{Leah Reviews} This Savage Song by Victoria Schwab

Posted June 30, 2016 by Leah in Reviews / 4 Comments

{Leah Reviews} This Savage Song by Victoria Schwab

This Savage Song (Monsters of Verity, #1)

by Victoria Schwab
Series: Monsters of Verity #1
Pages: 464
Published on July 5th 2016
by Greenwillow Books
Genres: Urban Fantasy, Young Adult
Format: ARC
Source: Publisher
Amazon | B&N | BookDepository | Goodreads

Also by this author: The Archived, Vicious, A Darker Shade of Magic, A Gathering of Shadows, Our Dark Duet (Monsters of Verity, #2)

There’s no such thing as safe in a city at war, a city overrun with monsters. In this dark urban fantasy from author Victoria Schwab, a young woman and a young man must choose whether to become heroes or villains—and friends or enemies—with the future of their home at stake. The first of two books.
Kate Harker and August Flynn are the heirs to a divided city—a city where the violence has begun to breed actual monsters. All Kate wants is to be as ruthless as her father, who lets the monsters roam free and makes the humans pay for his protection. All August wants is to be human, as good-hearted as his own father, to play a bigger role in protecting the innocent—but he’s one of the monsters. One who can steal a soul with a simple strain of music. When the chance arises to keep an eye on Kate, who’s just been kicked out of her sixth boarding school and returned home, August jumps at it. But Kate discovers August’s secret, and after a failed assassination attempt the pair must flee for their lives.

4 Stars

To say I was enthused for Victoria Schwab’s new YA novel is an understatement. I’ve only read A Darker Shade of Magic and own but still have to read The Archived and The Unbound, but I know she has unique storylines.  I was very lucky to get an ARC of This Savage Song from Epic Reads at the Yallwest festival and made it my top priority to get to it.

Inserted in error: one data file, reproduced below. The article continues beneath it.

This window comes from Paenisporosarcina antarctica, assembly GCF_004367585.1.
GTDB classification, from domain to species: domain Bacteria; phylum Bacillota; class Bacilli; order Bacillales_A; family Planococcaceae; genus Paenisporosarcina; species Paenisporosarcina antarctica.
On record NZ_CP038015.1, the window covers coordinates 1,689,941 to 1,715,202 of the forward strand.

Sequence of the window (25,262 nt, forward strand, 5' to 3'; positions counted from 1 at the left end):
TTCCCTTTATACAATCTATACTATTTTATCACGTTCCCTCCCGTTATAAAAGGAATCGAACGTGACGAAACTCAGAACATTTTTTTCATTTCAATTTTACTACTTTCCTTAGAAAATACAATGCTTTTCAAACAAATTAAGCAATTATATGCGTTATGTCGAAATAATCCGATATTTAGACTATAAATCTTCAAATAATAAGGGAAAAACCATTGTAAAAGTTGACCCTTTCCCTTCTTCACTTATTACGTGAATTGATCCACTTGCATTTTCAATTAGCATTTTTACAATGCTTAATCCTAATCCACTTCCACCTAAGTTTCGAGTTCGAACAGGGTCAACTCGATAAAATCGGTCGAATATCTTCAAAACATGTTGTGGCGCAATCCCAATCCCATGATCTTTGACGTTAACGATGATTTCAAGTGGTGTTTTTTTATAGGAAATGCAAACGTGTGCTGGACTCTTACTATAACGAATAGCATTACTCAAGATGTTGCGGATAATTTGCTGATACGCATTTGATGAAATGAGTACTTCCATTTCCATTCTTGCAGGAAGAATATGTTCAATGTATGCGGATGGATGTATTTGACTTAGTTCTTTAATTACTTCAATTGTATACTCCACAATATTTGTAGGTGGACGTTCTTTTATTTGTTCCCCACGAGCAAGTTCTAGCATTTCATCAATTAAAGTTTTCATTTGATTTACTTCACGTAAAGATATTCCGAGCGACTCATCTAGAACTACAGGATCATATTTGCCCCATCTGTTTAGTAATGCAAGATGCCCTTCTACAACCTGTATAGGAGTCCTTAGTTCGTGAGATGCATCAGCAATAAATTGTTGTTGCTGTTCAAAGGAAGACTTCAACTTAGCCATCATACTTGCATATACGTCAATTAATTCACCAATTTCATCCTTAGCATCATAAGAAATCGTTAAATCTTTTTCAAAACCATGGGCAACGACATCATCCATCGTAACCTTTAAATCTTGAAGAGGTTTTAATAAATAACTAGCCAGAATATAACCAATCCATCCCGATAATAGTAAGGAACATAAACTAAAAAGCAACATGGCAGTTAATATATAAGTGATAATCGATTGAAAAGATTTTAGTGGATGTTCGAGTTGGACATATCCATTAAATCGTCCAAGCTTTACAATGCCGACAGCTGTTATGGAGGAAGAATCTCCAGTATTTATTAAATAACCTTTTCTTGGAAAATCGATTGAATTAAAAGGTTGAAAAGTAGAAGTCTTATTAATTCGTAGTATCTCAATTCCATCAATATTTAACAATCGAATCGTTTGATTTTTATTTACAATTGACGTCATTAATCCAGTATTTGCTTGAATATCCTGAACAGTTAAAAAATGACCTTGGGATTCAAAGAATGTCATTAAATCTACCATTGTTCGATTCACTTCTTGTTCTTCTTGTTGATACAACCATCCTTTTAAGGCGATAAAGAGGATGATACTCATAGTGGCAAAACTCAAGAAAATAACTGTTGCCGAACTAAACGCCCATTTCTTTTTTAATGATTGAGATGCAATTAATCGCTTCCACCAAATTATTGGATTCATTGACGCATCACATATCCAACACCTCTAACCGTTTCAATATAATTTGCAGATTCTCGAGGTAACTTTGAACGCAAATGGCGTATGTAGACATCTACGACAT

When it comes to fantasy, world building is a priority for me. This Savage Song’s world building is phenomenal. The United States has broken up into territories; our story takes place in Verity. This territory is further divided by  a power struggle between Calum Harker, who rules the northern half with a mafia-style mentality, and Henry Flynn, who polices the south. The only thing these two sides of Verity have in common is the monsters. There are three types “bred” from horrifying origins, and they’re each described with enough disturbingly creepy detail. It’s these creative ideas that reaffirm why fantasy is still my favorite genre.

Our two main characters are Kate, Calum’s daughter, and August, Henry’s adopted son. When we first meet Kate, she’s doing some shocking things to get back home. She’s constantly trying to prove she’s worthy of the Harker name. She’s vicious, mean, and yes, unlikable. But unlikable characters don’t bother me, and I found her fascinating because there’s more to her than she lets on. August is a monster who wants to be human. He’s conflicted and a little brooding (for obvious reasons), yet he’s fond of his adopted family and adept at music for reasons he loathes. When they met, I was on the edge of my seat quickly flipping through the pages.